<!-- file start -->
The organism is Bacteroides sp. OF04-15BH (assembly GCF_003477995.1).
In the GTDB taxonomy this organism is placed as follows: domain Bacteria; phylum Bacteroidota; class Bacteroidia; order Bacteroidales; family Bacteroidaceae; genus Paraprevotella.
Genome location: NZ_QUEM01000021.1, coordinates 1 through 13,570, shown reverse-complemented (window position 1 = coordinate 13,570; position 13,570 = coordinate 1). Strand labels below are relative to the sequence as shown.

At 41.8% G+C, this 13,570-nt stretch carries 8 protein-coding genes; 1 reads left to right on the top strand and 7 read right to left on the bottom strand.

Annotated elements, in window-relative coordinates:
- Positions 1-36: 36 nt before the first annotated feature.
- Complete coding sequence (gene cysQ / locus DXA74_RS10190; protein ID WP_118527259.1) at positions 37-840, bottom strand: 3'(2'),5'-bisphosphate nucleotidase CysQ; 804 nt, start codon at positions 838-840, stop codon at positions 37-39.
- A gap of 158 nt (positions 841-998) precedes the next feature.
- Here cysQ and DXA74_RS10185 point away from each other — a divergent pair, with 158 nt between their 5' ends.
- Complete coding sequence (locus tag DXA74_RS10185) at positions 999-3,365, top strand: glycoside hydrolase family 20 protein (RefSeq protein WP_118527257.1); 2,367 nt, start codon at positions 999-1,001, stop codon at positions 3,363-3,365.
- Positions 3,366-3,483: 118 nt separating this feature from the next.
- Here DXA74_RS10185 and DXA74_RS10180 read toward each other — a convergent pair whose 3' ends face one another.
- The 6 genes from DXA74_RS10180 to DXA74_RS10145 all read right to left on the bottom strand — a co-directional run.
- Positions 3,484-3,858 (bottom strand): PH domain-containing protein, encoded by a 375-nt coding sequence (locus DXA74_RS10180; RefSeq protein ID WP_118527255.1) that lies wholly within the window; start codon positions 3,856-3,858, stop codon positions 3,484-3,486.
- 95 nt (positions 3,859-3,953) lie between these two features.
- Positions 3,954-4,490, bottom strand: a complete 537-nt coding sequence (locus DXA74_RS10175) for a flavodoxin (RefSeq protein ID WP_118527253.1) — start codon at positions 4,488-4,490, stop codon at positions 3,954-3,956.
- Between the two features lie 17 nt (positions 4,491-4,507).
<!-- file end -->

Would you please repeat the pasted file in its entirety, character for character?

The organism is Bacteroides sp. OF04-15BH (assembly GCF_003477995.1).
In the GTDB taxonomy this organism is placed as follows: domain Bacteria; phylum Bacteroidota; class Bacteroidia; order Bacteroidales; family Bacteroidaceae; genus Paraprevotella.
Genome location: NZ_QUEM01000021.1, coordinates 1 through 13,570, shown reverse-complemented (window position 1 = coordinate 13,570; position 13,570 = coordinate 1). Strand labels below are relative to the sequence as shown.

At 41.8% G+C, this 13,570-nt stretch carries 8 protein-coding genes; 1 reads left to right on the top strand and 7 read right to left on the bottom strand.

Annotated elements, in window-relative coordinates:
- Positions 1-36: 36 nt before the first annotated feature.
- Complete coding sequence (gene cysQ / locus DXA74_RS10190; protein ID WP_118527259.1) at positions 37-840, bottom strand: 3'(2'),5'-bisphosphate nucleotidase CysQ; 804 nt, start codon at positions 838-840, stop codon at positions 37-39.
- A gap of 158 nt (positions 841-998) precedes the next feature.
- Here cysQ and DXA74_RS10185 point away from each other — a divergent pair, with 158 nt between their 5' ends.
- Complete coding sequence (locus tag DXA74_RS10185) at positions 999-3,365, top strand: glycoside hydrolase family 20 protein (RefSeq protein WP_118527257.1); 2,367 nt, start codon at positions 999-1,001, stop codon at positions 3,363-3,365.
- Positions 3,366-3,483: 118 nt separating this feature from the next.
- Here DXA74_RS10185 and DXA74_RS10180 read toward each other — a convergent pair whose 3' ends face one another.
- The 6 genes from DXA74_RS10180 to DXA74_RS10145 all read right to left on the bottom strand — a co-directional run.
- Positions 3,484-3,858 (bottom strand): PH domain-containing protein, encoded by a 375-nt coding sequence (locus DXA74_RS10180; RefSeq protein ID WP_118527255.1) that lies wholly within the window; start codon positions 3,856-3,858, stop codon positions 3,484-3,486.
- 95 nt (positions 3,859-3,953) lie between these two features.
- Positions 3,954-4,490, bottom strand: a complete 537-nt coding sequence (locus DXA74_RS10175) for a flavodoxin (RefSeq protein ID WP_118527253.1) — start codon at positions 4,488-4,490, stop codon at positions 3,954-3,956.
- Between the two features lie 17 nt (positions 4,491-4,507).